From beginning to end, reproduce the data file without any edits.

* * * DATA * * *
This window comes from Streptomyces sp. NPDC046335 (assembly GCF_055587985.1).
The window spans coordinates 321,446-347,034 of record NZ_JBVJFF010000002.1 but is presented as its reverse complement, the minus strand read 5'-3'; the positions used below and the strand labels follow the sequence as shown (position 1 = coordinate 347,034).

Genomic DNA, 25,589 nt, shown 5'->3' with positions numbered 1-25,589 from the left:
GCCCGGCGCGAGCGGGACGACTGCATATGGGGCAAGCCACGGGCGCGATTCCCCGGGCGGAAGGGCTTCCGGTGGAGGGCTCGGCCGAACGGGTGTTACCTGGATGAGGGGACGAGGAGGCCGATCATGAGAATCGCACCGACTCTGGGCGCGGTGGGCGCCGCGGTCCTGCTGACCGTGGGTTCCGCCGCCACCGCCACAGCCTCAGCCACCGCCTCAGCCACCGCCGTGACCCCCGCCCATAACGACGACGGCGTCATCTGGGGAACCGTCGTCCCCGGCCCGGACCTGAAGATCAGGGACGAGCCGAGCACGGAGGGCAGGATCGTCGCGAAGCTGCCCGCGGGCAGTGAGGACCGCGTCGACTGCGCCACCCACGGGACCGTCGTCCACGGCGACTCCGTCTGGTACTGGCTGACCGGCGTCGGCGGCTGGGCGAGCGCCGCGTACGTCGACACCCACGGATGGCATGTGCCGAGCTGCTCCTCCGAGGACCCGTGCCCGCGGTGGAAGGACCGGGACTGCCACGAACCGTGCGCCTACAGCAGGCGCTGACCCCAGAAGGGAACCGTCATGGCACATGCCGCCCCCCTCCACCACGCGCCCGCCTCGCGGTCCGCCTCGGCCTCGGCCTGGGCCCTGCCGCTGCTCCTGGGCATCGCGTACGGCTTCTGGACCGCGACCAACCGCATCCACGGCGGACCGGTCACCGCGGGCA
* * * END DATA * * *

This window comes from Streptomyces sp. NPDC046335 (assembly GCF_055587985.1).
The window spans coordinates 321,446-347,034 of record NZ_JBVJFF010000002.1 but is presented as its reverse complement, the minus strand read 5'-3'; the positions used below and the strand labels follow the sequence as shown (position 1 = coordinate 347,034).

Genomic DNA, 25,589 nt, shown 5'->3' with positions numbered 1-25,589 from the left:
GCCCGGCGCGAGCGGGACGACTGCATATGGGGCAAGCCACGGGCGCGATTCCCCGGGCGGAAGGGCTTCCGGTGGAGGGCTCGGCCGAACGGGTGTTACCTGGATGAGGGGACGAGGAGGCCGATCATGAGAATCGCACCGACTCTGGGCGCGGTGGGCGCCGCGGTCCTGCTGACCGTGGGTTCCGCCGCCACCGCCACAGCCTCAGCCACCGCCTCAGCCACCGCCGTGACCCCCGCCCATAACGACGACGGCGTCATCTGGGGAACCGTCGTCCCCGGCCCGGACCTGAAGATCAGGGACGAGCCGAGCACGGAGGGCAGGATCGTCGCGAAGCTGCCCGCGGGCAGTGAGGACCGCGTCGACTGCGCCACCCACGGGACCGTCGTCCACGGCGACTCCGTCTGGTACTGGCTGACCGGCGTCGGCGGCTGGGCGAGCGCCGCGTACGTCGACACCCACGGATGGCATGTGCCGAGCTGCTCCTCCGAGGACCCGTGCCCGCGGTGGAAGGACCGGGACTGCCACGAACCGTGCGCCTACAGCAGGCGCTGACCCCAGAAGGGAACCGTCATGGCACATGCCGCCCCCCTCCACCACGCGCCCGCCTCGCGGTCCGCCTCGGCCTCGGCCTGGGCCCTGCCGCTGCTCCTGGGCATCGCGTACGGCTTCTGGACCGCGACCAACCGCATCCACGGCGGACCGGTCACCGCGGGCA